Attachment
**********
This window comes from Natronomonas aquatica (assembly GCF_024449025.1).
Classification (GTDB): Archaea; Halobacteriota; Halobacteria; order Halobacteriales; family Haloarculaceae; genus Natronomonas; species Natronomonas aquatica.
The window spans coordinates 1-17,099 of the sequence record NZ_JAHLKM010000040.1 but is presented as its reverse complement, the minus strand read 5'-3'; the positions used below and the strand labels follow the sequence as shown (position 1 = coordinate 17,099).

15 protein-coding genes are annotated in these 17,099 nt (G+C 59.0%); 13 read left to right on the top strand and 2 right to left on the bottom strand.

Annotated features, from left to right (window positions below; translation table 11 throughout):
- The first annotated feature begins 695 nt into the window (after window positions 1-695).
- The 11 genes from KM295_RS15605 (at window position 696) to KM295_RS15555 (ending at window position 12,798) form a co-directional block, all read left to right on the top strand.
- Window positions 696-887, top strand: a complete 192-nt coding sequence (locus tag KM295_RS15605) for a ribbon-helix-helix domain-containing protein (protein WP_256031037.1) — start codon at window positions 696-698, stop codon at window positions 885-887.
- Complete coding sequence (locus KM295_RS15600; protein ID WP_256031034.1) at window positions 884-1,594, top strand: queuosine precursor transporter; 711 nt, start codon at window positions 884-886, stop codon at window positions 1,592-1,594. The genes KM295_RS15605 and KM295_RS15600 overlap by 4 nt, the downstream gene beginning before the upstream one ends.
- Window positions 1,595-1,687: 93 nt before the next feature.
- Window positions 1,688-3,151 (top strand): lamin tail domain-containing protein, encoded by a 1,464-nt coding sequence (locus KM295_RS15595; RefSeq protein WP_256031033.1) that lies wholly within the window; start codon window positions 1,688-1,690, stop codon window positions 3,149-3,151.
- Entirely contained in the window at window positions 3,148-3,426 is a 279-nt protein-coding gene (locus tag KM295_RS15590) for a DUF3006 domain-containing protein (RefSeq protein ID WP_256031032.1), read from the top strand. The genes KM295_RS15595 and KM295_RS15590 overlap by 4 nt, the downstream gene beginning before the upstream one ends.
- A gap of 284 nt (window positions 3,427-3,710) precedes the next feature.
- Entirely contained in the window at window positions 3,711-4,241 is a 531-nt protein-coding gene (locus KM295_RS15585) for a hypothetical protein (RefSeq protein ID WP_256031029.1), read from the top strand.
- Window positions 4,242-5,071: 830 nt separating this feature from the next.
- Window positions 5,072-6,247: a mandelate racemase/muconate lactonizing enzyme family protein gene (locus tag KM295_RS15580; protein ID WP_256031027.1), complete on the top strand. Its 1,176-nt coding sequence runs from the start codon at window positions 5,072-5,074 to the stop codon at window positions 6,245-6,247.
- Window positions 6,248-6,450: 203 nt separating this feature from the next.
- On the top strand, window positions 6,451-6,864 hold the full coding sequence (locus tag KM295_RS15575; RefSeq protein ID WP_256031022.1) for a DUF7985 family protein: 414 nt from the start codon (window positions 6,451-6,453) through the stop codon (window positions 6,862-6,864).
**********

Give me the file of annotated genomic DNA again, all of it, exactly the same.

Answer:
This window comes from Natronomonas aquatica (assembly GCF_024449025.1).
Classification (GTDB): Archaea; Halobacteriota; Halobacteria; order Halobacteriales; family Haloarculaceae; genus Natronomonas; species Natronomonas aquatica.
The window spans coordinates 1-17,099 of the sequence record NZ_JAHLKM010000040.1 but is presented as its reverse complement, the minus strand read 5'-3'; the positions used below and the strand labels follow the sequence as shown (position 1 = coordinate 17,099).

15 protein-coding genes are annotated in these 17,099 nt (G+C 59.0%); 13 read left to right on the top strand and 2 right to left on the bottom strand.

Annotated features, from left to right (window positions below; translation table 11 throughout):
- The first annotated feature begins 695 nt into the window (after window positions 1-695).
- The 11 genes from KM295_RS15605 (at window position 696) to KM295_RS15555 (ending at window position 12,798) form a co-directional block, all read left to right on the top strand.
- Window positions 696-887, top strand: a complete 192-nt coding sequence (locus tag KM295_RS15605) for a ribbon-helix-helix domain-containing protein (protein WP_256031037.1) — start codon at window positions 696-698, stop codon at window positions 885-887.
- Complete coding sequence (locus KM295_RS15600; protein ID WP_256031034.1) at window positions 884-1,594, top strand: queuosine precursor transporter; 711 nt, start codon at window positions 884-886, stop codon at window positions 1,592-1,594. The genes KM295_RS15605 and KM295_RS15600 overlap by 4 nt, the downstream gene beginning before the upstream one ends.
- Window positions 1,595-1,687: 93 nt before the next feature.
- Window positions 1,688-3,151 (top strand): lamin tail domain-containing protein, encoded by a 1,464-nt coding sequence (locus KM295_RS15595; RefSeq protein WP_256031033.1) that lies wholly within the window; start codon window positions 1,688-1,690, stop codon window positions 3,149-3,151.
- Entirely contained in the window at window positions 3,148-3,426 is a 279-nt protein-coding gene (locus tag KM295_RS15590) for a DUF3006 domain-containing protein (RefSeq protein ID WP_256031032.1), read from the top strand. The genes KM295_RS15595 and KM295_RS15590 overlap by 4 nt, the downstream gene beginning before the upstream one ends.
- A gap of 284 nt (window positions 3,427-3,710) precedes the next feature.
- Entirely contained in the window at window positions 3,711-4,241 is a 531-nt protein-coding gene (locus KM295_RS15585) for a hypothetical protein (RefSeq protein ID WP_256031029.1), read from the top strand.
- Window positions 4,242-5,071: 830 nt separating this feature from the next.
- Window positions 5,072-6,247: a mandelate racemase/muconate lactonizing enzyme family protein gene (locus tag KM295_RS15580; protein ID WP_256031027.1), complete on the top strand. Its 1,176-nt coding sequence runs from the start codon at window positions 5,072-5,074 to the stop codon at window positions 6,245-6,247.
- Window positions 6,248-6,450: 203 nt separating this feature from the next.
- On the top strand, window positions 6,451-6,864 hold the full coding sequence (locus tag KM295_RS15575; RefSeq protein ID WP_256031022.1) for a DUF7985 family protein: 414 nt from the start codon (window positions 6,451-6,453) through the stop codon (window positions 6,862-6,864).